Rocket Launch Cancelled

UPDATE: The rocket launch has been postponed due to an issue with one of the engines. 

The space agency said: “Launch director Charlie Blackwell-Thompson has called a scrub of the attempt of the launch of Artemis 1. 

“The issue that came up was an engine bleed which couldn’t be remedied but the rocket is currently in a stable configuration. 

“It was mostly tanked but not completely tanked."

It added that the first opportunity for the next launch attempt will be September 2.

 

The final countdown to Nasa's launch of the moon rocket Artemis has begun and here's how you can tune in. 

The rocket launch marks the first in the agency’s Artemis programme and opens the next chapter of putting humans back on the moon.

Although this launch will be uncrewed, astronauts are expected to be on board for subsequent missions, with the first crewed flight scheduled for 2024.

Nasa has outlined that the first Artemis astronauts are expected to land on the moon in 2025.

Nasa Artemis 1 rocket launch. Credit: John Raoux/APThe new Nasa moon rocket is seen on Launch Pad 39-B (Brynn Anderson/PA)

Here's how you can tune into the rocket launch which is expected later today (Monday, August 29).

When does Nasa's rocket launch start?

The Artemis 1 mission will be the first launch of the new 322ft tall Space Launch System (SLS) rocket, which the agency says is the world’s most powerful rocket to date.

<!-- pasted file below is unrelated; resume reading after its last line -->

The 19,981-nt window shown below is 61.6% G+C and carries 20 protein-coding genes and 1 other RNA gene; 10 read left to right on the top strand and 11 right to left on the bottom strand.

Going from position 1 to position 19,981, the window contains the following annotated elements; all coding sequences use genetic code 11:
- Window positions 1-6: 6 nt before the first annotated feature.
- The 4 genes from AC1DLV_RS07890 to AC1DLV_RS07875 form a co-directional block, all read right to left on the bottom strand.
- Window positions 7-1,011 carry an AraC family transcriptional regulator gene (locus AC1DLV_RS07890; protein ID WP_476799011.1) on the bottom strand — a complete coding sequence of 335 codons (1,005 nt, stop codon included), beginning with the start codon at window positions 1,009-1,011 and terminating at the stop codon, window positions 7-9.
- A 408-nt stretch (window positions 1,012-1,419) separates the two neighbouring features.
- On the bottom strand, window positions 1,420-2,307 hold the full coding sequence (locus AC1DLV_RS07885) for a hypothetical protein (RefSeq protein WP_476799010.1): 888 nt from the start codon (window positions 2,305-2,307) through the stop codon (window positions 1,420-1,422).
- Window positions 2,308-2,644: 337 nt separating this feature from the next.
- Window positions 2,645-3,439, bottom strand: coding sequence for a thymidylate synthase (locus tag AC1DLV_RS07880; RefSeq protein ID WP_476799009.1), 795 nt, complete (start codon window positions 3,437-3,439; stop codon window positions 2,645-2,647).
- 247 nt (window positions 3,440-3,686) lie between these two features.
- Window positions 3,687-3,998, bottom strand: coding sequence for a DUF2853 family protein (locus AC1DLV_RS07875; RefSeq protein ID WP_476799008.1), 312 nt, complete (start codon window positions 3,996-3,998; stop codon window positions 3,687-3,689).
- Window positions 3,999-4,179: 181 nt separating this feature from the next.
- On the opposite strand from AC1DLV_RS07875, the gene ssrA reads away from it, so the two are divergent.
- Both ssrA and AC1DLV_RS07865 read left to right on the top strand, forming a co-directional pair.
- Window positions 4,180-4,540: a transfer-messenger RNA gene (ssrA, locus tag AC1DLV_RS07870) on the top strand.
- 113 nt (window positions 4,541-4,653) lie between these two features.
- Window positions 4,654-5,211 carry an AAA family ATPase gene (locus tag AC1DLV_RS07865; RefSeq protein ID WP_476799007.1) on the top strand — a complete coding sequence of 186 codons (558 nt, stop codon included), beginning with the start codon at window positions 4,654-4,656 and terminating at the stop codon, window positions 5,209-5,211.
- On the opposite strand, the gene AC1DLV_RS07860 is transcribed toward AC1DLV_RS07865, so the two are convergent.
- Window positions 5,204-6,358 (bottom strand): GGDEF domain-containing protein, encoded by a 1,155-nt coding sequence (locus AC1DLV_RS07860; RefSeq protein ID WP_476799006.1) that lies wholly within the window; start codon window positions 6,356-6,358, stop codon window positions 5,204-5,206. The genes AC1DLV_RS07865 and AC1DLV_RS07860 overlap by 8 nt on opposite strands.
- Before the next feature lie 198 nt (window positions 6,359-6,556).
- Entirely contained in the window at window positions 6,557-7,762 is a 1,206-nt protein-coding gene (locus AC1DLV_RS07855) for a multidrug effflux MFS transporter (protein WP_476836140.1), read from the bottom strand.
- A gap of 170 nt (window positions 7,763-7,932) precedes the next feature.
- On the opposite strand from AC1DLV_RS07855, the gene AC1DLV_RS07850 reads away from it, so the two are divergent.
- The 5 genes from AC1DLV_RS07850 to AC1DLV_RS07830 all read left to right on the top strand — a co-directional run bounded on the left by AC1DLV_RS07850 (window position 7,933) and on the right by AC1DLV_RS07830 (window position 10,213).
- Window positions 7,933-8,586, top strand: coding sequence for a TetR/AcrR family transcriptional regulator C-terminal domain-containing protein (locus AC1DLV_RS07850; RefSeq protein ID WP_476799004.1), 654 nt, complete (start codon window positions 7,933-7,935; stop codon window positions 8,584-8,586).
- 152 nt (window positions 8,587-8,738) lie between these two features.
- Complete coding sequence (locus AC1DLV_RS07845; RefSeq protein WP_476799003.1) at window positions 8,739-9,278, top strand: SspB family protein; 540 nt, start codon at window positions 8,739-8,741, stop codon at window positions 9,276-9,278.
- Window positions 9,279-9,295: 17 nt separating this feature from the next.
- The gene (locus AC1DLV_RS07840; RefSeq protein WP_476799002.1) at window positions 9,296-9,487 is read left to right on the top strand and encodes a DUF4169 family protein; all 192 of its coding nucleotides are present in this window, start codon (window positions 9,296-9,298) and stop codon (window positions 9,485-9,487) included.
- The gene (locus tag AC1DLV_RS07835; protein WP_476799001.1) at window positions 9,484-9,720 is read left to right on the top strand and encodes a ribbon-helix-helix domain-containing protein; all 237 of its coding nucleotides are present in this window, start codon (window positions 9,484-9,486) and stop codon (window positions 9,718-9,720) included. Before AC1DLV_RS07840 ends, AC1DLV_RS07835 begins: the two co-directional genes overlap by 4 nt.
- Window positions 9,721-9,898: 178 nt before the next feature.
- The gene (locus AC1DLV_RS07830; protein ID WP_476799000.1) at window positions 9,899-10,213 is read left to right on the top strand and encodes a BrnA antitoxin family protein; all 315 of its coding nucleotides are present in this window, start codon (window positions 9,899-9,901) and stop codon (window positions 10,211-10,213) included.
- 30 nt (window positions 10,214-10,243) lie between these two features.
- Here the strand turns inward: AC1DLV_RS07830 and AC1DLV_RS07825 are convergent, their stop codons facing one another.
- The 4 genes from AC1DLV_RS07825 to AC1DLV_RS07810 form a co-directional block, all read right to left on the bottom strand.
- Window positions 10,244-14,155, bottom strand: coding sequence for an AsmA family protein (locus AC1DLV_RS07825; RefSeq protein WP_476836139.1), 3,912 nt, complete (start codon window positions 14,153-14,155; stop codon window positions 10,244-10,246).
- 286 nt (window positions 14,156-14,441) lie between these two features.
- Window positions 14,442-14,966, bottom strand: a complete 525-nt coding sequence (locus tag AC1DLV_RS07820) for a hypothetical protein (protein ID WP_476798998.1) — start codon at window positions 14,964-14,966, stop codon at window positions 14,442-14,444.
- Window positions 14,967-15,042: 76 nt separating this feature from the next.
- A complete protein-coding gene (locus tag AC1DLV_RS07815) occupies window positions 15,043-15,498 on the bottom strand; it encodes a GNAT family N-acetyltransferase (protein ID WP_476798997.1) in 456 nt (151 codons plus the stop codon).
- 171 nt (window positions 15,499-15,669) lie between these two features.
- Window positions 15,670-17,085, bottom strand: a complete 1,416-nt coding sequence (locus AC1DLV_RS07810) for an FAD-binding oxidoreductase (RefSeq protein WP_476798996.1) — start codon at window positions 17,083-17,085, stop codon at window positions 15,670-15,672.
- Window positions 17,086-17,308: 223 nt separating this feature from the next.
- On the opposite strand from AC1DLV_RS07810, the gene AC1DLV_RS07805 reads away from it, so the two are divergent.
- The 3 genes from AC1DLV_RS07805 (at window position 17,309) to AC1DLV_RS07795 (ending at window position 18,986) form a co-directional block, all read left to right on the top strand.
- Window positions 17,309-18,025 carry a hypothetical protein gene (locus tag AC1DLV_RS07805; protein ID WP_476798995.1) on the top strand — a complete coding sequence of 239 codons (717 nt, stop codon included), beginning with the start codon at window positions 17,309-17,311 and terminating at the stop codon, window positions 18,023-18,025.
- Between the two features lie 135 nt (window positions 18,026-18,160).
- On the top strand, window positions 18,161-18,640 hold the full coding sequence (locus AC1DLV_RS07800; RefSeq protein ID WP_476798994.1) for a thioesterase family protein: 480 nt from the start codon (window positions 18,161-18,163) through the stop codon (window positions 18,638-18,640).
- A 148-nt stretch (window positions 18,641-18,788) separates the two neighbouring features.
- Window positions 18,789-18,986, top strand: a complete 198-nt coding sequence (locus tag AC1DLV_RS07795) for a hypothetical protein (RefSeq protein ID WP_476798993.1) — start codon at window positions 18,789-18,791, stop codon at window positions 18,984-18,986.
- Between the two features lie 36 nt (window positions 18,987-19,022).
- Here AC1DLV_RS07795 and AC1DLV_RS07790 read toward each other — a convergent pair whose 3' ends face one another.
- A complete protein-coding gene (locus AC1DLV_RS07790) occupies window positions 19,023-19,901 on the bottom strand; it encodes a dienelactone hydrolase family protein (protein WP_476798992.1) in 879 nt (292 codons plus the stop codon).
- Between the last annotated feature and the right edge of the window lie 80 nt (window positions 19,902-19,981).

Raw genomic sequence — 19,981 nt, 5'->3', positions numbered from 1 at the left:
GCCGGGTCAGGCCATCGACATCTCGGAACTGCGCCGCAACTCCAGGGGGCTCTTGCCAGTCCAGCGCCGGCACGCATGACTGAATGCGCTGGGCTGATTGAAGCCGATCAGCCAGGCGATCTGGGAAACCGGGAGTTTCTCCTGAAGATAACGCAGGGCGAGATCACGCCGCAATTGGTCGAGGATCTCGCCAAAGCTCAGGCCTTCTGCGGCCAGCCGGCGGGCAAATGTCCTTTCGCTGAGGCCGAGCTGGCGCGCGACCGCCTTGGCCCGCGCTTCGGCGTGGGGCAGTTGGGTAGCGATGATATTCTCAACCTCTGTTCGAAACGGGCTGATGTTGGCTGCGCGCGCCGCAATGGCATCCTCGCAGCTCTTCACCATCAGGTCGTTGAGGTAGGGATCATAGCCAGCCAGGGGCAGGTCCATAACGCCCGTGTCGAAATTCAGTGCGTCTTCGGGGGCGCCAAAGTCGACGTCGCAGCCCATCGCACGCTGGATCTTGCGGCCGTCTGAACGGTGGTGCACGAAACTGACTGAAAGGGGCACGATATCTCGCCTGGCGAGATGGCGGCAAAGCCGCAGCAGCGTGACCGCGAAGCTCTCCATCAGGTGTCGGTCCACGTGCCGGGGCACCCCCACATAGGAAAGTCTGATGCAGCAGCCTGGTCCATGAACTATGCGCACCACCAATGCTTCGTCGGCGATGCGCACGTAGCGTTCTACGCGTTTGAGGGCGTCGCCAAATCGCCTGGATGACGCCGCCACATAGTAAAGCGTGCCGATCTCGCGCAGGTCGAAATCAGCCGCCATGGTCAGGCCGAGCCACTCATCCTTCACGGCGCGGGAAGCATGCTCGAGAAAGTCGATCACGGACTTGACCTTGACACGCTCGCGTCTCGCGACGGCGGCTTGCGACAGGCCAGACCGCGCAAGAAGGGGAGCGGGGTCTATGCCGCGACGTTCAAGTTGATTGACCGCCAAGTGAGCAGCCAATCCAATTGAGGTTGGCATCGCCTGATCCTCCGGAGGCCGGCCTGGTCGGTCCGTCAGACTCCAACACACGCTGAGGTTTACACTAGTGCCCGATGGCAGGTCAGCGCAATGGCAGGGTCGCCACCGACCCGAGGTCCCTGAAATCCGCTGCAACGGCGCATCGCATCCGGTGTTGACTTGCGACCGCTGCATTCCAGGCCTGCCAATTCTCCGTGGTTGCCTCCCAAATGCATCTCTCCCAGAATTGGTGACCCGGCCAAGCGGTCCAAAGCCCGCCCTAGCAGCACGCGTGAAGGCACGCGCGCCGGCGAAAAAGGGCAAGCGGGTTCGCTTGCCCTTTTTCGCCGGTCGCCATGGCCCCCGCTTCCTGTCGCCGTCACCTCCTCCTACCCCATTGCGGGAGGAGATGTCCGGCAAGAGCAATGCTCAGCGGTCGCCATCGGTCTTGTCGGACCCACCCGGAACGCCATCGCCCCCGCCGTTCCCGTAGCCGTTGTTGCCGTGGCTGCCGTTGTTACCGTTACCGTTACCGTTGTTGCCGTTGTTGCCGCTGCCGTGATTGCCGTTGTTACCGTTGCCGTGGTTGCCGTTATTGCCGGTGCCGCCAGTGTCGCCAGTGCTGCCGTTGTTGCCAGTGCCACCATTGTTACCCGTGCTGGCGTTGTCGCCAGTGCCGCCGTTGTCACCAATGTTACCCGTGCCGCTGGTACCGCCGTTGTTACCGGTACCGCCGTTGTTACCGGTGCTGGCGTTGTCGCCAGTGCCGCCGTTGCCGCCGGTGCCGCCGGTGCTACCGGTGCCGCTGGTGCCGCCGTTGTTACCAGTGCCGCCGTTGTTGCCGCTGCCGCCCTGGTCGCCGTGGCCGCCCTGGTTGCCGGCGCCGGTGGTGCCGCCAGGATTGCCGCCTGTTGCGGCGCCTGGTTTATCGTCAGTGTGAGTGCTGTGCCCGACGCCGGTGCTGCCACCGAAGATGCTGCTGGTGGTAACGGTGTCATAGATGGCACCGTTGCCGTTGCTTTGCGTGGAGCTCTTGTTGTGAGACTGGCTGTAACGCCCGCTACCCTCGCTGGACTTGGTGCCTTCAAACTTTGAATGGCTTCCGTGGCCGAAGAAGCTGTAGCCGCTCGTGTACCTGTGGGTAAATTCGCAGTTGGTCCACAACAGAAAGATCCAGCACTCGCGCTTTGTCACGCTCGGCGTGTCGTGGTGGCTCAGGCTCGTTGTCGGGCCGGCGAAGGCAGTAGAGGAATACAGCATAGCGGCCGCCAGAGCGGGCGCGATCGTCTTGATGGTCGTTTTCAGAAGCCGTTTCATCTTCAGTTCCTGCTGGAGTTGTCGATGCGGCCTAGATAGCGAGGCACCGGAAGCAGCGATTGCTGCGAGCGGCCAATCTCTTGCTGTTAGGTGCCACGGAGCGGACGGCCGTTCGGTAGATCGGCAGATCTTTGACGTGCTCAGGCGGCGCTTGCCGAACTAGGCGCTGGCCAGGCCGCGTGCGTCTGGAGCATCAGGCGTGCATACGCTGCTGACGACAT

It will take the Orion capsule, powered by the Airbus-built European Service Module (ESM), into the moon’s orbit.

The mission is expected to last 42 days, 3 hours, 20 minutes, and in total it will travel 1.3 million miles, before touching down on October 10.

Since the UK is part of the Artemis programme and has been working alongside the US, Europe, Canada and Japan, it will also be tracking the mission from Goonhilly Earth Station in Cornwall.

The launch has been given a two-hour window from 1.33 pm (British Summer Time) on Monday from Nasa's Kennedy Space Center in Florida.

However, controllers halted a fuel operation this morning after there was a liquid hydrogen leak.

Nasa said: “Teams continue to troubleshoot a liquid hydrogen leak at the mating interface with the core stage.

“After manually chilling down the liquid hydrogen as part of troubleshooting efforts, they are in fast fill operations.”

Similar leaks hindered Nasa’s countdown tests in April and June.

Managers said they would not know for sure whether the leaks had been resolved until attempting to load the rocket’s tanks with nearly one million gallons of super-cold fuel later on Monday, according to the Associated Press.

Watch Nasa rocket launch to moon live

If you want to tune into the launch, you will be able to view it on Nasa's website live beginning from 5 pm BST (12pm ET) on Monday, August 29.

Space fans will also be able to view it on Nasa TV, which will stream it live on YouTube.

If any bad weather or other delays occur, the launch could be rescheduled to either September 2 or 5.

There will be cameras inside and outside Orion that will beam images and video back to Earth as it journeys to the moon.

Various famous faces are expected to appear at the livestreamed launch including Chris Evans, Keke Palmer, Josh Groban and Jack Black.

Airbus engineer Sian Cleaver, who is an industrial manager for the ESM, has explained that the last time humans went to the moon, some 50 years ago, it was about proving that it could be done.

This time around, the new mission is about proving that people can go there for a longer period as well as more sustainably.

The mission will also assess whether some infrastructure can be built on and around the moon which would allow humans to survive on another planetary body.